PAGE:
Skeleton is similar to bobsleigh, but you do it solo, face first and only inches from the ice. Skeleton athletes can experience forces up to 5G and speeds of over 130km/h.
Micky Yule has no experience tackling the Skeleton. But when you ask him why he decided not just to take on the sport, but to challenge the World Champion to a race he simply says:
“Just because it hadn’t been done before, didn’t mean we couldn’t do it – just that people weren’t crazy enough to attempt it.”
Staff Sergeant Yule
Micky joined the Army as he turned 17, heading to basic training a week after his birthday. It was the start of a great career.
“I was doing really well. I was 31 and I’d just been promoted to staff sergeant so I was flying through the ranks.
"Everything changed on the 1st of July. My whole life got turned upside down."
“I never had any intention of leaving, my career was rolling out in front of me and I was happy. Then everything changed on the 1st of July. My whole life got turned upside down.”
“I was leading a high risk search team on a foot patrol in Afghanistan. I stood on a pressure pad IED and lost both legs beneath the knee.”
Micky will take on Skeleton World Champion Martins Dukurs with the help of his friends Will and Mike.
Turning to sport
Micky had been a member of the Army weightlifting team before his injury. So when he was in intensive care he was thinking about getting fit again.
“I asked the physio about gym equipment because I was just wasting away being in the hospital and on meds. They actually let me down and I started training when I had a cage around my pelvis to hold my body together. I had a broken arm, and I remember doing weights.”
Micky went onto compete at the Commonwealth Games and the Paralympics and won gold at the inaugural Invictus Games.
Micky will reach speeds of over 130kph when he takes on the Skeleton.
Taking on the Skeleton
However, he started looking around for his next challenge and saw the skeleton.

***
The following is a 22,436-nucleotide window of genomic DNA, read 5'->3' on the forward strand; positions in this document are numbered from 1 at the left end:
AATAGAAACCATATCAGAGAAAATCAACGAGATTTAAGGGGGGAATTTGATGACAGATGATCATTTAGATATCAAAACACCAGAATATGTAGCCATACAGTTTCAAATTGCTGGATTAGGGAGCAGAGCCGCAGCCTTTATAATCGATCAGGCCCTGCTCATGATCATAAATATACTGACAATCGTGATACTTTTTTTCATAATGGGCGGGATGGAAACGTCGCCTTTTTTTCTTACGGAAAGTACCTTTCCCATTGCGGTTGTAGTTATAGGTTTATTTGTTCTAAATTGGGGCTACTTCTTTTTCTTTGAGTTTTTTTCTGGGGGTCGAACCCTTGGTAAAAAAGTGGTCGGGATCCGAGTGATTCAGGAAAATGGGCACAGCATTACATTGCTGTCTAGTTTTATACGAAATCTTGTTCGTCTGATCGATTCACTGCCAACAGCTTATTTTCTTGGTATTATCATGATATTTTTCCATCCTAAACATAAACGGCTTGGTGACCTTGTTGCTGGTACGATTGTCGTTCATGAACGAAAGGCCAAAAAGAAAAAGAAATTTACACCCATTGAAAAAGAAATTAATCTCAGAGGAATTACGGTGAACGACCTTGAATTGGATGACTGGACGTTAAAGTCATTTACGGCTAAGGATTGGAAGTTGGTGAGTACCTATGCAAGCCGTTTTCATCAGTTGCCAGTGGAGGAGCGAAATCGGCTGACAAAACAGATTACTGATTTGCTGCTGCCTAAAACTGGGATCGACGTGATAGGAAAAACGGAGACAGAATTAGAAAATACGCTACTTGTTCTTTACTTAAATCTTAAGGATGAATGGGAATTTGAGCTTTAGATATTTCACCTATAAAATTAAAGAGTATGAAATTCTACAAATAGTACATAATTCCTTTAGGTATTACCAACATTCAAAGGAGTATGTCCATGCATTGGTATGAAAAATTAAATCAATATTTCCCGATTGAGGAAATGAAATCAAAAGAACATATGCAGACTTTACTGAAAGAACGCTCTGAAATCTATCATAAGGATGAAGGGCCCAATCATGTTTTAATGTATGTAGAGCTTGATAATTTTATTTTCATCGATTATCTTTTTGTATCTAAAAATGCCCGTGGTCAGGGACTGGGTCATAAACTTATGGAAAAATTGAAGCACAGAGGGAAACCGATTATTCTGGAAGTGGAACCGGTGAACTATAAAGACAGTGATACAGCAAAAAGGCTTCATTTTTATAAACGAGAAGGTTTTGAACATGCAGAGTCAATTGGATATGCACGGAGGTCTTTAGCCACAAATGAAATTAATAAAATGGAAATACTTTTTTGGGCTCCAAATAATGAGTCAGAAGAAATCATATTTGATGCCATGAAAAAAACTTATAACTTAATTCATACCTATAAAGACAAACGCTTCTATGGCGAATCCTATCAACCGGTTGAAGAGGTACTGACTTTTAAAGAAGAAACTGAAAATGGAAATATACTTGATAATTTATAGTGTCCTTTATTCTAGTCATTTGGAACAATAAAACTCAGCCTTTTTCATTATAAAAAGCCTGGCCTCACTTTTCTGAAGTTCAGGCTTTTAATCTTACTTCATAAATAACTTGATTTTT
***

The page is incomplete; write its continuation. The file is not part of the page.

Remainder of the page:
“I finished sixth in my first Paralympics and I found myself trying to find that next buzz, that next goal. Then I heard of this challenge called the Skeleton, which looks crazy, and I thought ‘Do you know what I really fancy that’ so I put myself forward.
“It’s one of the most dangerous sports in the whole of the winter games, and there’s never been a double amputee skeleton athlete. Out of everything else, I felt like it was going to light that fire inside me again to push my limits.”
Taking on the skeleton with no training was not enough for Micky. He also decided to challenge reigning Skeleton champion Martins Dukurs.
Will Micky be able to beat Martins?
Don’t stop grinding
“There were loads of challenges. We got told many times that we should stop, that it wasn’t achievable, that I was going to hurt myself and find myself in hospital again.
“But we had a really strong team, with Will, Mike and my coach Kristan Bromley. We were a close knit team and we believed in each other.
“It was hard and it was pushing the boundaries and double amputees had never done it before, especially not taking on the world’s best on the most dangerous track.
“But just because it hadn’t been done before, didn’t mean that we couldn’t do it - just that people weren’t crazy enough to attempt it.”
Can Micky beat Skeleton World Champion Martins Dukurs? Find out on Quest TV on Wednesday 7th February at 9pm.